The Eagle has landed

The Pacific Science Center opened a new attraction at its Boeing IMAX Theater on Dec. 26. The film, "Fighter Pilot: Operation Red Flag," details the largest air-combat exercise in the world with 128 aircraft from six countries.

The Boeing IMAX boasts Seattle's largest movie screen, and this film puts audiences right in the cockpit to experience some unimaginable flight maneuvers.

Present at the press preview was Air Force Capt. Susan Gordon, who flies one of the huge C-17 Globemasters taking part in the film. Gordon is a local, living on First Avenue in Belltown and flying out of McChord AFB. A six-year veteran of the Air Force, she has been flying since she was 17; she had her license when she turned 18.

Gordon says the thing she loves about her job in the Air Force is the travel. She's been on six continents. Gordon also has spent some time in both Afghanistan and Iraq.

The C-17 Globemaster is the enormous transport plane you often see flying over Tacoma. When you're driving down I-5 and the sun is suddenly blocked out, chances are that a C-17 is passing over. The plane can carry 117,000 pounds of cargo and take off from a field with a runway as short as 1,000 feet (although I don't think it can get off in that short a space if it is fully loaded).

Operation Red Flag's mission is to maximize the combat readiness, capability and survivability of participating units by providing realistic training in a combined air, ground and electronic-threat environment while providing for a free exchange of ideas among forces.

Established in 1975, Red Flag is a two-week, realistic combat-training exercise involving the best aerial forces from all four branches of the U.S. military, plus their Guard/Reserve components. It is commonly described by participating pilots as being even more challenging than actual combat.

Upon completion of Red Flag, graduates have the equivalent of their first 10 combat missions accomplished.

Since 1975, NATO and the air forces of 27 other countries have joined the U.S. in these intensive exercises, along with individuals from other counties (such as India) who have participated as observers.

Red Flag exercises have provided training for more than 400,000 military personnel, including more than 132,000 air-crew members flying over 350,000 sorties and logging over 600,000 hours flying time.

Although all the scenes in the movie were filmed during daylight, 50 percent of Red Flag is comprised of night flying.

The exercises are conducted on the vast bombing and gunnery ranges of Nellis Air Force Base, Nev., as one of a series of advanced training programs administered by the Air Warfare Center and Nellis through the 414th Combat Training Squadron.

The film centers on Captain John "Otter" Stratton, a young American pilot who flies the F-15 Eagle, arguably the most potent and successful fighter plane ever built. He was 8 years old when he decided to become a pilot.

It wasn't a tough decision - his grandfather was awarded three Distinguished Flying Crosses and 11 air medals as a Navy fighter pilot in the Second World War. As far as John was concerned, Granddad had won the war all by himself in his beautiful blue Corsair. He was a hero, and John intended to follow in his footsteps.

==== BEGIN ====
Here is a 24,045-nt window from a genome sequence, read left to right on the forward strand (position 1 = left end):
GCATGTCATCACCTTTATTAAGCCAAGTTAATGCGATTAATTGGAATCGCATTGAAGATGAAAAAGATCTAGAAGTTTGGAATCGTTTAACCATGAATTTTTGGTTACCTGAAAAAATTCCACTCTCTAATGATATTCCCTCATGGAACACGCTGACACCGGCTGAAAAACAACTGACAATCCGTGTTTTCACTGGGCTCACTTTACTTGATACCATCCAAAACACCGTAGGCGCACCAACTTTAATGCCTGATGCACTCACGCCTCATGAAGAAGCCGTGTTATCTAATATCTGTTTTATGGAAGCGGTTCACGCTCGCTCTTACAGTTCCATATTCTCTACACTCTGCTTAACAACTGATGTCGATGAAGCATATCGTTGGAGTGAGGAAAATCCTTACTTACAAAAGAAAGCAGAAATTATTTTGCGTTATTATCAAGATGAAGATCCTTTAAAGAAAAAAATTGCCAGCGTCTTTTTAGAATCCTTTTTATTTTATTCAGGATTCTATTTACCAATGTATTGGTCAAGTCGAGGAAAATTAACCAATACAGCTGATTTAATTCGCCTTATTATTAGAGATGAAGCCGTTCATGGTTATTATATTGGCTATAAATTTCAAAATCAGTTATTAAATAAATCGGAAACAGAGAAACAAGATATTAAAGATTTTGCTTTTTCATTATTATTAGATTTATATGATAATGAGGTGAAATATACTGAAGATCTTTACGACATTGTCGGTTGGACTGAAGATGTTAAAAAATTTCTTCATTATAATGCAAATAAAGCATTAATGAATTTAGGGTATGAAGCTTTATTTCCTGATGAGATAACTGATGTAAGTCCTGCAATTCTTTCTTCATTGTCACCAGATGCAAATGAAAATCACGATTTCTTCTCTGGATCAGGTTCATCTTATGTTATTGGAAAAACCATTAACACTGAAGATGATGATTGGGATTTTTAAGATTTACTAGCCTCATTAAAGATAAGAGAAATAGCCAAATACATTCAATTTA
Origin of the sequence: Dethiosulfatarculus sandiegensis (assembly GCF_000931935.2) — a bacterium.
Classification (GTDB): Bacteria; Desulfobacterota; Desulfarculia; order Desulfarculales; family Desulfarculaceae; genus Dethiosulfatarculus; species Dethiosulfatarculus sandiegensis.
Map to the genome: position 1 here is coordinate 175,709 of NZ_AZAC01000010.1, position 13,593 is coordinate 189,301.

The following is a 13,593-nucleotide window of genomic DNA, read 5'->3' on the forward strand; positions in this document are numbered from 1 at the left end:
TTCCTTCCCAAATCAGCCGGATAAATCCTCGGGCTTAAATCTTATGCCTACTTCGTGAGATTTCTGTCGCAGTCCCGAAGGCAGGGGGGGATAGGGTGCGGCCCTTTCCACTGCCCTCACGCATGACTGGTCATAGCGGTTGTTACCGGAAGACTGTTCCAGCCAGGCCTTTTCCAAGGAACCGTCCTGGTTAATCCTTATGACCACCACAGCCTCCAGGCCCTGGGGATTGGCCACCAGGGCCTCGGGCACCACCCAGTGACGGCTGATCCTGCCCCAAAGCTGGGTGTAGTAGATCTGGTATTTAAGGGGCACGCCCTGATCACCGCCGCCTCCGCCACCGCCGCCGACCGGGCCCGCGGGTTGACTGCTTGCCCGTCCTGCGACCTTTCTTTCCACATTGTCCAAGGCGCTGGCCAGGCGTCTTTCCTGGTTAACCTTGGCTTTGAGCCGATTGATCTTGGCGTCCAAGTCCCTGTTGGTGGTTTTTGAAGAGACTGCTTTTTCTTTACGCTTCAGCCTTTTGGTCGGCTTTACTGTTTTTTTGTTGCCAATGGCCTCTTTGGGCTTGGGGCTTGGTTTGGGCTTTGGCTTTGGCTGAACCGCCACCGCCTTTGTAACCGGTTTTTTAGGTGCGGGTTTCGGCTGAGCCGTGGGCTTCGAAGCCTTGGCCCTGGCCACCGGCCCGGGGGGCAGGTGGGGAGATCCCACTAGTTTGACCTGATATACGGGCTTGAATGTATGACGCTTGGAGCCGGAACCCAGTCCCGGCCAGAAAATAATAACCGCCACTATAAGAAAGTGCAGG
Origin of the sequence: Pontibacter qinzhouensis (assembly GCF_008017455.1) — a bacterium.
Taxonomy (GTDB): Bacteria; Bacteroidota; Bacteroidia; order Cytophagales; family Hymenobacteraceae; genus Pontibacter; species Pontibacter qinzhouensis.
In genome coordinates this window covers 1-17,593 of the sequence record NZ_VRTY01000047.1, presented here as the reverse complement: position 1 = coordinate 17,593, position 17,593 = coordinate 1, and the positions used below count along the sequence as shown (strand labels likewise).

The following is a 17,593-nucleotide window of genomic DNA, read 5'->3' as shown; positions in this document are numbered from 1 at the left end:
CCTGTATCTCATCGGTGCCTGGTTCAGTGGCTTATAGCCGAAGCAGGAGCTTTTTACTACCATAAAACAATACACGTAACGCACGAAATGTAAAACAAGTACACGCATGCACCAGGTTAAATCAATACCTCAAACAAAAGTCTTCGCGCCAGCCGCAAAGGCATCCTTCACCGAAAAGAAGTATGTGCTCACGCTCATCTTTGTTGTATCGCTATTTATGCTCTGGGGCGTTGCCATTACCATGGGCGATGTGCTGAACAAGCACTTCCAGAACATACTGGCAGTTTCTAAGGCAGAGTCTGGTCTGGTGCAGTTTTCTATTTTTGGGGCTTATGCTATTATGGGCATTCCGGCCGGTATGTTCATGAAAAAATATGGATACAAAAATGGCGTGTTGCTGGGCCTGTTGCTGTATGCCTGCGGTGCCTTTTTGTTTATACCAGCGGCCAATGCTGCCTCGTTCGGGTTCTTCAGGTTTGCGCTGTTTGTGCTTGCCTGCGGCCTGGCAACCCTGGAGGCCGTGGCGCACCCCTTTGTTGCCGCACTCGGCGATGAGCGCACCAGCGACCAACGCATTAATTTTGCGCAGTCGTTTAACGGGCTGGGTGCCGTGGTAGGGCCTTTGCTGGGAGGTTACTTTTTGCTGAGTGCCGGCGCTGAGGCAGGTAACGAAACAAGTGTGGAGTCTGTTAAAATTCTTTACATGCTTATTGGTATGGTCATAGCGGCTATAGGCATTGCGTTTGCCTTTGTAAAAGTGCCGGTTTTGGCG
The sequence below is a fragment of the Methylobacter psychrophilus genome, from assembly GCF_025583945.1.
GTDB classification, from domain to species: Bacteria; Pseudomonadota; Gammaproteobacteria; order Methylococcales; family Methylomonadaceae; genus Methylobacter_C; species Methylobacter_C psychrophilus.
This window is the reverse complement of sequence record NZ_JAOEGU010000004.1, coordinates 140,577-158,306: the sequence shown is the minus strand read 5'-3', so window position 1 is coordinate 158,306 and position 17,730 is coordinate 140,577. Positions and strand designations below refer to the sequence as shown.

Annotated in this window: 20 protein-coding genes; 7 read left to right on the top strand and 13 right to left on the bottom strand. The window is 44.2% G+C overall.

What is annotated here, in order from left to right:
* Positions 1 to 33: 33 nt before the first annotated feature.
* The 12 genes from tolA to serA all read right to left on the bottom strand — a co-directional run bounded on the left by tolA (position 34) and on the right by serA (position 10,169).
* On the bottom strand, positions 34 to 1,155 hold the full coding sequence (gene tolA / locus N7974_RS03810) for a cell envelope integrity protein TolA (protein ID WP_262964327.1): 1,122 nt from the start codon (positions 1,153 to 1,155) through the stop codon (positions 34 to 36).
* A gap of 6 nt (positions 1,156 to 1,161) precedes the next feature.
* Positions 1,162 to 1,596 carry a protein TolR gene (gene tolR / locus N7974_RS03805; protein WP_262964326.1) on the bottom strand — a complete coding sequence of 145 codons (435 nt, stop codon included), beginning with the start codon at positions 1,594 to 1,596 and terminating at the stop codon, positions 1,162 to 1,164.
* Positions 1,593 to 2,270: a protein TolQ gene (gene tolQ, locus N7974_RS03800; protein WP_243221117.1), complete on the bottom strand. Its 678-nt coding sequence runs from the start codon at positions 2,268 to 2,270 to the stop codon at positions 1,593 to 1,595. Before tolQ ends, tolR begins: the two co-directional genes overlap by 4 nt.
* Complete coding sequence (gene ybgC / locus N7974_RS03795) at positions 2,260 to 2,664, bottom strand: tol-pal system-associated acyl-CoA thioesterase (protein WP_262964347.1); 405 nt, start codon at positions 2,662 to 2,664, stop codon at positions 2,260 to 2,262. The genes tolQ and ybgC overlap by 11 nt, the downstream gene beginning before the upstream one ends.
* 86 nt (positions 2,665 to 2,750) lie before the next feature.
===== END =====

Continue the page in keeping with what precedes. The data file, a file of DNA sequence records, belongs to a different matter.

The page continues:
At Red Flag, the international training exercise for the air forces of allied countries, hundreds of pilots meet for the most challenging flying of their careers.

Red Flag is the final tune-up for pilots and their crews before being sent into actual combat. The object is to make the exercises as real and challenging as possible - to take pilots, ground crews, mechanics, rescue personnel, etc., to the limits of what they can handle.

We follow our young pilot as he makes his way through this extraordinary event. He is amazed at how complex, confusing and dangerous the exercises are.

He also begins to notice team members who were absent from his childhood vision of heroism. There are people who work all night rebuilding engines and re-installing them into his aircraft so he can keep flying and training. There are people who rise at 4:30 each morning to scour the runways for tiny pebbles and other debris that can get sucked into engines and kill pilots. There are people who practice rushing into a flaming mockup of a crashed aircraft so if there is a real accident they will be ready to save the pilot.

In the flying exercises, "Otter" realized there are other pilots who aren't just out to prove themselves - they are helping him, watching his back, taking personal risks to cover his mistakes. And he is doing the same for them.

As the film ends, Stratton reflects from the cockpit of his F-15, squinting out into the evening light across the vast blue sky, his wingman aboard an F-15 Eagle vanishes for a moment, and in his imagination another aircraft flies beside him. It is a beautiful, blue gull-wing Corsair, a glowing phantom from another age.

How did I feel about the film? It was "Top Gun" without Tom Cruise or the sticky love scenes. Because of the large film format, the flight scenes feel more intense. Recommended for airplane junkies. I'll give it three stars.

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